|“Lunch With A Legacy” Series Presents Dr. Alvia Wardlaw at The African American Library at the Gregory School|
Houston Public Library’s African American Library at the Gregory School is honored to present Dr. Alvia Wardlaw, Director of the University Museum at Texas Southern University as guest speaker for its “Lunch with a Legacy” series, as part of “The Whole World Was Watching” Library program.
The community is invited to hear Dr. Wardlaw’s discusses her experiences of confronting racism as a student on the campus of Wellesley College in Massachusetts and how she became one of the founders of Ethos, a black student organization at the college.
This program is free and open to the public.
Saturday, April 16, 2011 at 12 Noon
The Houston Public Library African American Library at the Gregory School, 1300 Victor Street, 77019, in Freedmen’s Town, Fourth Ward, 832-393-1440.
About Dr. Alvia Wardlaw
Dr. Wardlaw grew up in Houston’s historic Third Ward neighborhood. She graduated from Jack Yates High School and went on to attend Wellesley College. In 1969, she earned a B.A. in art history. In 1989, Dr. Wardlaw was recognized as one of the leading African-American art historians in the country when she was co-curator with Barry Gaither and Dr. Regena Perry of the watershed exhibition “Black Art Ancestral Legacy: The African Impulse in African American Art” for the Dallas Museum of Art, Dallas, Texas. The catalogue for this exhibition has become widely used in the art curriculums of colleges and universities in the United States. In 1995, Dr. Wardlaw organized “The Art of John Biggers: View from the Upper Room” for the Museum of Fine Arts, Houston, which traveled nationally to seven venues. In 1996, she became the first African American to receive a Ph.D. in art history from the University of Texas at Austin. Her dissertation focused on the art of John Biggers. “The Quilts of Gee’s Bend,” a collection of quilts by outstanding quilters from Alabama, an exhibit she coordinated traveled to 11 cities across the country from 2002-2006. Reviewers described the exhibit as “landmark” and “highly acclaimed” and it broke attendance records at major museums.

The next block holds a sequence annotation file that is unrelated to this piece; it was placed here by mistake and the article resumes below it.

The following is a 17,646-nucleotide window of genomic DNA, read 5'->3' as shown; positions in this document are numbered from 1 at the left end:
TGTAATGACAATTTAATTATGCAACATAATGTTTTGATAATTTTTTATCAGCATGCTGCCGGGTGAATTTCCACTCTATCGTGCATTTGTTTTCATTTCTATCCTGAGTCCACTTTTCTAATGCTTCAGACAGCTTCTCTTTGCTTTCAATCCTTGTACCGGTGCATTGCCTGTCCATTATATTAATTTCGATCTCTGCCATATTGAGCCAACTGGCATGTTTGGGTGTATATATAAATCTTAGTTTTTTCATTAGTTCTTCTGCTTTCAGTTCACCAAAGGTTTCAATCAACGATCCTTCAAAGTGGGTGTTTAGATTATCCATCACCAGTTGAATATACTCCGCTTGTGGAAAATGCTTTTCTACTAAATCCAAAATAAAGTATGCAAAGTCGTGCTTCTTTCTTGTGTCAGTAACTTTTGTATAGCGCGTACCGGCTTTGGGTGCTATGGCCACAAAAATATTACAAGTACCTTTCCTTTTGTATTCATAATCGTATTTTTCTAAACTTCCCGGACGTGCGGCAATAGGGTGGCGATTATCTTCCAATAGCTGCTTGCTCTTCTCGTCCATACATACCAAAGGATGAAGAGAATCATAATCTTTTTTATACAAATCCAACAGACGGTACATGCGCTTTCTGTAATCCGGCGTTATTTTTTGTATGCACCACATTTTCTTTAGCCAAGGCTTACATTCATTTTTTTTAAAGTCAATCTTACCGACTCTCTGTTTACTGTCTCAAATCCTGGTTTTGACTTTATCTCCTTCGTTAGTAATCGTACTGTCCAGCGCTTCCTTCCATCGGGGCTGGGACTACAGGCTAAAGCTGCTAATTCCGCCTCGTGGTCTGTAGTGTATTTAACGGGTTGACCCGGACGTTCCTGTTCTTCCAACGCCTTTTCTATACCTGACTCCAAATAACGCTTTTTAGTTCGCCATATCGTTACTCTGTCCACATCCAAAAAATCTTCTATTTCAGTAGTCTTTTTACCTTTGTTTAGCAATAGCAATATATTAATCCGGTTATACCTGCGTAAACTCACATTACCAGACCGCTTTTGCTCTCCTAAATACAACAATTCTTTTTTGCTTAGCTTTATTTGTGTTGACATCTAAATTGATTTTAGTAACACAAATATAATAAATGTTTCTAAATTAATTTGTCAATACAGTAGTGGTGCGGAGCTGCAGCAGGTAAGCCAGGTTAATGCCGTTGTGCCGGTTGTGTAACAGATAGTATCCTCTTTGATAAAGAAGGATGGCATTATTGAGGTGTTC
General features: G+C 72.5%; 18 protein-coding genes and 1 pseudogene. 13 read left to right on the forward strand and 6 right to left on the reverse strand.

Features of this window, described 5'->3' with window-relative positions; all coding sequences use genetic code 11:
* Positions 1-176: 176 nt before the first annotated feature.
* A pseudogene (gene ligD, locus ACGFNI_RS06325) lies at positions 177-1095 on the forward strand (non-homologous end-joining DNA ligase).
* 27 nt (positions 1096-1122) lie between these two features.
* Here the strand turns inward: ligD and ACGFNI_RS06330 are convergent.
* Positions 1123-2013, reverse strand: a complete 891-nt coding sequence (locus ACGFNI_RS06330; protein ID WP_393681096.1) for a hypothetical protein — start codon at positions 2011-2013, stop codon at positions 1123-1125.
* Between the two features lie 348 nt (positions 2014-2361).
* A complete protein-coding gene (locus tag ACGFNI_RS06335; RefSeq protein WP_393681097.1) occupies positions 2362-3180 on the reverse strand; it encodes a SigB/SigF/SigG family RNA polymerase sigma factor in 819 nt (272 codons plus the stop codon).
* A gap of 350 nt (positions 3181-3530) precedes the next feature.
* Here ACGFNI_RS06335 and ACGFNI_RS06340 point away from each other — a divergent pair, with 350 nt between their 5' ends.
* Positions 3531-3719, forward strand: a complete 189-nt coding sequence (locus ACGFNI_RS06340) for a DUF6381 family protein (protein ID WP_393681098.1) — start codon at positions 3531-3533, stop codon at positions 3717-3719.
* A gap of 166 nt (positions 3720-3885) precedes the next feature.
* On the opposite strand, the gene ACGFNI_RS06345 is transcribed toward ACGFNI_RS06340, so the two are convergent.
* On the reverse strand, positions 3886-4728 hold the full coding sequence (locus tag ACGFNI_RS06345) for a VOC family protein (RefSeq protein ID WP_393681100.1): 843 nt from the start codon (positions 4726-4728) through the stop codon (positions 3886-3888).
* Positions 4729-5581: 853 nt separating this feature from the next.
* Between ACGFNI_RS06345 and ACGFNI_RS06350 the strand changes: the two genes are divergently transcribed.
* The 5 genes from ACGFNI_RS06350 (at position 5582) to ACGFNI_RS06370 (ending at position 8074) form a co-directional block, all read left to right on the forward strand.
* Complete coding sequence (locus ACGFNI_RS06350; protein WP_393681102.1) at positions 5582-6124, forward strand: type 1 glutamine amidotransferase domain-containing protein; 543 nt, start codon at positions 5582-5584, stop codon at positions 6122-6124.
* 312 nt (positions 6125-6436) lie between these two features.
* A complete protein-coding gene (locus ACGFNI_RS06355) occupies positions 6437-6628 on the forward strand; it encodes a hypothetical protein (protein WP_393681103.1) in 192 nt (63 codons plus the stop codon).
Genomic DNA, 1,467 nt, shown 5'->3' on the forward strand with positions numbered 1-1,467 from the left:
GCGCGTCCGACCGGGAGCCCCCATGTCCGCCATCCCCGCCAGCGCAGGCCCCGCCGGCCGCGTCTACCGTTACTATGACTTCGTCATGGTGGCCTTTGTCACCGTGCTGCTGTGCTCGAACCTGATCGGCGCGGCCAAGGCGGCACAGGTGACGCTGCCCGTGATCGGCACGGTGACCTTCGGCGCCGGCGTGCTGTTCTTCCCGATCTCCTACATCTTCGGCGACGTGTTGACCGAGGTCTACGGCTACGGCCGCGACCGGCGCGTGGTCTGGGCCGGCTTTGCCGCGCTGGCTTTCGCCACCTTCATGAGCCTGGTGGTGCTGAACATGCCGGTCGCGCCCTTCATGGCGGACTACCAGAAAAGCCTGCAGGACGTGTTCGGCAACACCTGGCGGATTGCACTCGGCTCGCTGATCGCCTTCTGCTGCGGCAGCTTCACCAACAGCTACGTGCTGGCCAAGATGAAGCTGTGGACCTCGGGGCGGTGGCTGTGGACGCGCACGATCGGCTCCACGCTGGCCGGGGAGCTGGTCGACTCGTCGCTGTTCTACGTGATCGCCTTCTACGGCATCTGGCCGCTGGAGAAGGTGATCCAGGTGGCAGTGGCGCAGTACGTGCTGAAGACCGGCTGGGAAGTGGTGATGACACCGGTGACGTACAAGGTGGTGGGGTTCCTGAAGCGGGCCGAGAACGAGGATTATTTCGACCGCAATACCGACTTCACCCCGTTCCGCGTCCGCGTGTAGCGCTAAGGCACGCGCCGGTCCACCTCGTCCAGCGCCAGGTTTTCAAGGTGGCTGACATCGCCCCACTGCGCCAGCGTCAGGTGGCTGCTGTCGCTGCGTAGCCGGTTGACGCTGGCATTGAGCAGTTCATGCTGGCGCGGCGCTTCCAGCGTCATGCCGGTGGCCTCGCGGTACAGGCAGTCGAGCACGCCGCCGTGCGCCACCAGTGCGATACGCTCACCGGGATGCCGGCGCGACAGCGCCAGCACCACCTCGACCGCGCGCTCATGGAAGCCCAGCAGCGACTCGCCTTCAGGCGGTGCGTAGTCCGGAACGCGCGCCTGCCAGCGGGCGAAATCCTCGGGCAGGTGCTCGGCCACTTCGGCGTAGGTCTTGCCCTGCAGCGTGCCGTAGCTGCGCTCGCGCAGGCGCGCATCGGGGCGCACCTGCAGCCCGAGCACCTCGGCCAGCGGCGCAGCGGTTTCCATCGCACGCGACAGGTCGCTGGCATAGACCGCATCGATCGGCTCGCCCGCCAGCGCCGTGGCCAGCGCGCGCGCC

The list of honors and awards bestowed on Dr. Wardlaw include: Texas Southern University Research Scholar of the Year, 2009, African American Living Legend: African American News and Issues, 2008, Ethos Founders Award, Wellesley College, 2008, International Association of Art Critics Award for The Quilts of Gee’s Bend, 2003, Fulbright Award for study in East Africa, 1997, Texas Women’s Hall of Fame, 1994, The Margaret Hawkins National Arts Award, The Links, Inc., 1992, Best Exhibition of 1990 Black Art Ancestral Legacy, D. Magazine, Dallas, 1990, and Fulbright Fellow, West Africa: Liberia, Sierra Leone and Senegal, 1984.
Currently, Dr. Wardlaw is an Associate Professor of Art History at Texas Southern University and Director/Curator of the University Museum at Texas Southern University.
About “Lunch with a Legacy” Series